NASM essentials of sports performance training
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NASM essentials of sports performance training


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LPHC will be discussed in more detail in Chapter 6 on core training.
THE GLOBAL MUSCULAR SYSTEMS (MOVEMENT SYSTEMS) 
The global muscular systems are responsible predominantly for movement and consist of more
superficial musculature that originate from the pelvis to the rib cage, the lower extremities, or
both (1,23,24,28,30,31,42). Some of these major muscles include the rectus abdominis, external
obliques, erector spinae, hamstrings, gluteus maximus, latissimus dorsi, adductors, hamstrings,
quadriceps, and gastrocnemius. The movement system muscles are predominantly larger and as-
sociated with movement of the trunk and limbs that equalizes external loads placed upon the
body. These muscles are also important in transferring and absorbing forces from the upper and
lower extremities to the pelvis. The movement system muscles have been broken down and
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described as force-couples working in four distinct subsystems (1,29,43,44): the deep longitudi-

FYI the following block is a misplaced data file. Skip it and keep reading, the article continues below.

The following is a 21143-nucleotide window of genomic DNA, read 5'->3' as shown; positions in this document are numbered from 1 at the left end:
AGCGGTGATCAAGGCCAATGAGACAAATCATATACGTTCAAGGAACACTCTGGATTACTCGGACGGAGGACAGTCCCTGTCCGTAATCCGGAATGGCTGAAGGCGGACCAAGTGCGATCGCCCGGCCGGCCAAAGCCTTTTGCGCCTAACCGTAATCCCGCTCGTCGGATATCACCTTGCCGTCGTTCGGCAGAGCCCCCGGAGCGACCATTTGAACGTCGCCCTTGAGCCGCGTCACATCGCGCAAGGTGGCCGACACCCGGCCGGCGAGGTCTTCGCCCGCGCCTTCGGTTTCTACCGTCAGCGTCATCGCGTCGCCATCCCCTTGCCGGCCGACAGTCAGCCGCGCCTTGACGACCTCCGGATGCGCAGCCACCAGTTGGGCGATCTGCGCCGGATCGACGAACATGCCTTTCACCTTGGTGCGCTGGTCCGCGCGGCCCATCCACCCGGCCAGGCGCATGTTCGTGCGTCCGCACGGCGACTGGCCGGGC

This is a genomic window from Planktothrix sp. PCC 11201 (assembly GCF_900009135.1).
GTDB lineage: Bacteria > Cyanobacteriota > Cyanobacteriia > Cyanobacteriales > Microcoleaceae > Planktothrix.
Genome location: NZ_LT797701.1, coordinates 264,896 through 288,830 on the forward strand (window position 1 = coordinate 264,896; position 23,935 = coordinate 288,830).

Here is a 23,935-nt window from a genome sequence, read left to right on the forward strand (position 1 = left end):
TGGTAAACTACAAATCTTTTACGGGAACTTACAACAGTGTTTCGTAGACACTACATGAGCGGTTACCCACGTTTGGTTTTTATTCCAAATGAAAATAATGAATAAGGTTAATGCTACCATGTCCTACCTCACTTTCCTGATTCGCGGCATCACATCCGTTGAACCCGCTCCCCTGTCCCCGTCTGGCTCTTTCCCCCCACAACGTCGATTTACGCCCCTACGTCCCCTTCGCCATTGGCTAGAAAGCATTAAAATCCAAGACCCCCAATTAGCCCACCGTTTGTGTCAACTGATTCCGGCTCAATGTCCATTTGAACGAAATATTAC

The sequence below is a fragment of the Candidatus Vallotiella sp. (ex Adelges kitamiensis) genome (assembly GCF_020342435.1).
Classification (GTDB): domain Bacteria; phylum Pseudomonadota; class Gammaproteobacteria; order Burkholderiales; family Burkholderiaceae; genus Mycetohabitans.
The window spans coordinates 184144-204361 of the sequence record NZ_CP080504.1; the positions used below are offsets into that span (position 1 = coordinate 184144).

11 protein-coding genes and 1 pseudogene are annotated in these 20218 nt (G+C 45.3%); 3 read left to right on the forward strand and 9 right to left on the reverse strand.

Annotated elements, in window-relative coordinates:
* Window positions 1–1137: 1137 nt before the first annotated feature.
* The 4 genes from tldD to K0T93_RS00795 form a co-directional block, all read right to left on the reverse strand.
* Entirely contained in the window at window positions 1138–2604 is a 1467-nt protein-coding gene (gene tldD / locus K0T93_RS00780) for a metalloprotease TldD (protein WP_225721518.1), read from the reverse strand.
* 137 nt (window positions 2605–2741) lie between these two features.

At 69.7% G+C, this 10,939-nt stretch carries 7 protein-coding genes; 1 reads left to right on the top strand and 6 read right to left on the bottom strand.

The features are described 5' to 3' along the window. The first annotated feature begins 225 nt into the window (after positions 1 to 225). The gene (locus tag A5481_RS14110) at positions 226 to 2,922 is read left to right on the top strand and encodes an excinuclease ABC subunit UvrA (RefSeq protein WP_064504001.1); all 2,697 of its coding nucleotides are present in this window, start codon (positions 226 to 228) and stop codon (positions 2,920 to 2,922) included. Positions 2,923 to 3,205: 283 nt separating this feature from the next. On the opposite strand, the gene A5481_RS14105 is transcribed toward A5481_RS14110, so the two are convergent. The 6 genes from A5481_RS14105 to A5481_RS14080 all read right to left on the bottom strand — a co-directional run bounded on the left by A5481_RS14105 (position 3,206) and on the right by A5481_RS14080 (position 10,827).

nal, posterior oblique, anterior oblique, and lateral subsystems. This distinction allows for an eas-
ier description and review of functional anatomy. It is crucial for Sports Performance Profession-
als to think of these subsystems operating as an integrated functional unit. Remember, the central
nervous system optimizes the selection of muscle synergies, not isolated muscles (23,24,45,46).
THE DEEP LONGITUDINAL SUBSYSTEM (DLS) 
The major soft tissue contributors to the DLS are the erector spinae, thoracolumbar fascia, sacro-
tuberous ligament, biceps femoris, and peroneus longus (Fig. 2.14). Some experts suggest that the
DLS provides a longitudinal means of reciprocal force transmission from the trunk to the ground
(13,23,24,43,44). As illustrated in Figure 2.14, the long head of the biceps femoris attaches in
part to the sacrotuberous ligament at the ischium. The sacrotuberous ligament in turn attaches
from the ischium to the sacrum. The erector spinae attaches from the sacrum and ilium up the
ribs to the cervical spine. Thus, activation of the biceps femoris increases tension in the sacro-
tuberous ligament, which in turn transmits force across the sacrum stabilizing the sacroiliac joint
(SIJ), then up the trunk through the erector spinae (43,44) (Fig. 2.14).
As illustrated in Figure 2.14, this transference of force is apparent during normal gait or
running. Prior to heel strike, the biceps femoris activates to eccentrically decelerate hip flexion